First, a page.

Film Review: Northern Limit LineA huge success in its native country, 'Northern Limit Line' is an epic yet very personal treatment of a notorious modern battle incident in Korea.
Kim Hak-soon's Northern Limit Line depicts events during the summer 2002 World Cup games, when South Korea, which made it into the playoffs for the first time, rabidly cheered for third place against Turkey. On June 29, a North Korean patrol boat entered South Korean waters and launched a surprise attack on a South Korean patrol craft, Chamsuri 357. The battle's toll included the death of six and injuries for nine South Koreans, and some 30 casualties for the North.
Crowd-funded by about 60,000 people who donated to the $6 million budget, Kim's vision, seven years in the making, is a highly personal focus on the men who were involved, his stated wish to bring peace to the world's last divided country. The film was shot in 3D, which this reviewer was unfortunately unable to experience, but it's an impressive, highly moving—if overlong—achievement nonetheless.
We get to know and deeply care about the men, played by an attractive, highly able and very personable cast. Standouts include Lee Hun-woo as a rookie medic who deals with some initial hazing, and Jin Goo as a seaman with a chronic trembling hand which becomes a serious issue on deck. The film is also distinctive for the presence of a lot of strong women as the men's mothers and partners, who add rich human flavor to the mix. Onboard, the sailors’ interactions are convincing and often quite funny—with ample Mr. Roberts-like humorous antics.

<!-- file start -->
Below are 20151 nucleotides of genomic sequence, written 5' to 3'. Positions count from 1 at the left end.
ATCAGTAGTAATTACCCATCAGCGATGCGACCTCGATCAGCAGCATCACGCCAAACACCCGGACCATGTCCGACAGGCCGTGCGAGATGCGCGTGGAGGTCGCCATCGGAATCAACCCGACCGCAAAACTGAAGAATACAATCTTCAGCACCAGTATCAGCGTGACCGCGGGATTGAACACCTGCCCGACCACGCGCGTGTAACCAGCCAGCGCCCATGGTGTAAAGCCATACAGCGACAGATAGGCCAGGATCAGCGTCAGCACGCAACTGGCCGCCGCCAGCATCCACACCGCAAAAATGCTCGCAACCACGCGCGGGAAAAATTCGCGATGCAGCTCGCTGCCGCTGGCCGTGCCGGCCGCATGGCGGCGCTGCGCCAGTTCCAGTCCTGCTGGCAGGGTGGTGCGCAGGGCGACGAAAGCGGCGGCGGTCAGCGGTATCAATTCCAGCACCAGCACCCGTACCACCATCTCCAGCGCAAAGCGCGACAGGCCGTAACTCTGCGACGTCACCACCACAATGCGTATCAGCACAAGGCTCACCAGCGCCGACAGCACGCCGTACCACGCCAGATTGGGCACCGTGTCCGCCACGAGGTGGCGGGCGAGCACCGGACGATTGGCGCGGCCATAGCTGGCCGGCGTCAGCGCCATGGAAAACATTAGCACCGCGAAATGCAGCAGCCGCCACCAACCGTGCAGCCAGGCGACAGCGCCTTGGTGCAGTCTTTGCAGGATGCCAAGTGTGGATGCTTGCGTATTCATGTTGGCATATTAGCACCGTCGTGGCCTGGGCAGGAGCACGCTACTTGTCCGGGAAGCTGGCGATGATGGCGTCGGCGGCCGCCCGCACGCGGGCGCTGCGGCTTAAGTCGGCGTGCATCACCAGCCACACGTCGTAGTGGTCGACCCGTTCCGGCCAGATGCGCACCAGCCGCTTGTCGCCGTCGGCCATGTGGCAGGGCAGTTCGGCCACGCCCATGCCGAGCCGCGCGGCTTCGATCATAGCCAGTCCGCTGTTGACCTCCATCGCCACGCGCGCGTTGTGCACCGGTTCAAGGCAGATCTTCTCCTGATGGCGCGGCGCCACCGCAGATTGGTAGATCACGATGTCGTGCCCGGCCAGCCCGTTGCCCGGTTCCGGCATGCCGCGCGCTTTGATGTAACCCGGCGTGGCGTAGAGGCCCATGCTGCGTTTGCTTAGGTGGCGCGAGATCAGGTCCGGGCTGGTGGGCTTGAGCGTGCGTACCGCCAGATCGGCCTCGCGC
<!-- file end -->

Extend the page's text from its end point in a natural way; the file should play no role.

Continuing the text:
The climactic battle scenes are masterfully staged and don't stint on graphic imagery, reminiscent of Saving Private Ryan. The negatively biased portrayal of North Koreans may cause some objections amongst the more even-minded, and somewhat belie Kim's peacemaking intentions, but this is a propagandistic (for peace) war film after all and, like those obsessed-over soccer games, they always need somebody to root against.
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